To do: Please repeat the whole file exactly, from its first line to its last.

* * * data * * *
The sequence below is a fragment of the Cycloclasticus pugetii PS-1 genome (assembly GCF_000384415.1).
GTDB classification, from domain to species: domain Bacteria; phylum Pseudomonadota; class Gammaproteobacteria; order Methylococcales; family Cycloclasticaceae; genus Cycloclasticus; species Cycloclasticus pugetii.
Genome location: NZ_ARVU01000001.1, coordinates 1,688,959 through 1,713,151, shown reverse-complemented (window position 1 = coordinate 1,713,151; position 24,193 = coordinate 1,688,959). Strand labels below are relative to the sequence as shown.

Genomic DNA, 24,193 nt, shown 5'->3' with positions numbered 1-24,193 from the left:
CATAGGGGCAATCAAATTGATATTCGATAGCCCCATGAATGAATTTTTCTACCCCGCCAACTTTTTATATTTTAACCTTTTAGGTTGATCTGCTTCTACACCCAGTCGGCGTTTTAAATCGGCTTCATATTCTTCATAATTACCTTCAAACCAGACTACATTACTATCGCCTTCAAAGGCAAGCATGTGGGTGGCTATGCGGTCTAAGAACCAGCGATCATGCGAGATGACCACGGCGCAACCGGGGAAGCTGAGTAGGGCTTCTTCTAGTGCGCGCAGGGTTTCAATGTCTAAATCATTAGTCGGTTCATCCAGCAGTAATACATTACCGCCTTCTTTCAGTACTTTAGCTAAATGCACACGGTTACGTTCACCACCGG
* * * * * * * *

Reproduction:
The sequence below is a fragment of the Cycloclasticus pugetii PS-1 genome (assembly GCF_000384415.1).
GTDB classification, from domain to species: domain Bacteria; phylum Pseudomonadota; class Gammaproteobacteria; order Methylococcales; family Cycloclasticaceae; genus Cycloclasticus; species Cycloclasticus pugetii.
Genome location: NZ_ARVU01000001.1, coordinates 1,688,959 through 1,713,151, shown reverse-complemented (window position 1 = coordinate 1,713,151; position 24,193 = coordinate 1,688,959). Strand labels below are relative to the sequence as shown.

Genomic DNA, 24,193 nt, shown 5'->3' with positions numbered 1-24,193 from the left:
CATAGGGGCAATCAAATTGATATTCGATAGCCCCATGAATGAATTTTTCTACCCCGCCAACTTTTTATATTTTAACCTTTTAGGTTGATCTGCTTCTACACCCAGTCGGCGTTTTAAATCGGCTTCATATTCTTCATAATTACCTTCAAACCAGACTACATTACTATCGCCTTCAAAGGCAAGCATGTGGGTGGCTATGCGGTCTAAGAACCAGCGATCATGCGAGATGACCACGGCGCAACCGGGGAAGCTGAGTAGGGCTTCTTCTAGTGCGCGCAGGGTTTCAATGTCTAAATCATTAGTCGGTTCATCCAGCAGTAATACATTACCGCCTTCTTTCAGTACTTTAGCTAAATGCACACGGTTACGTTCACCACCGG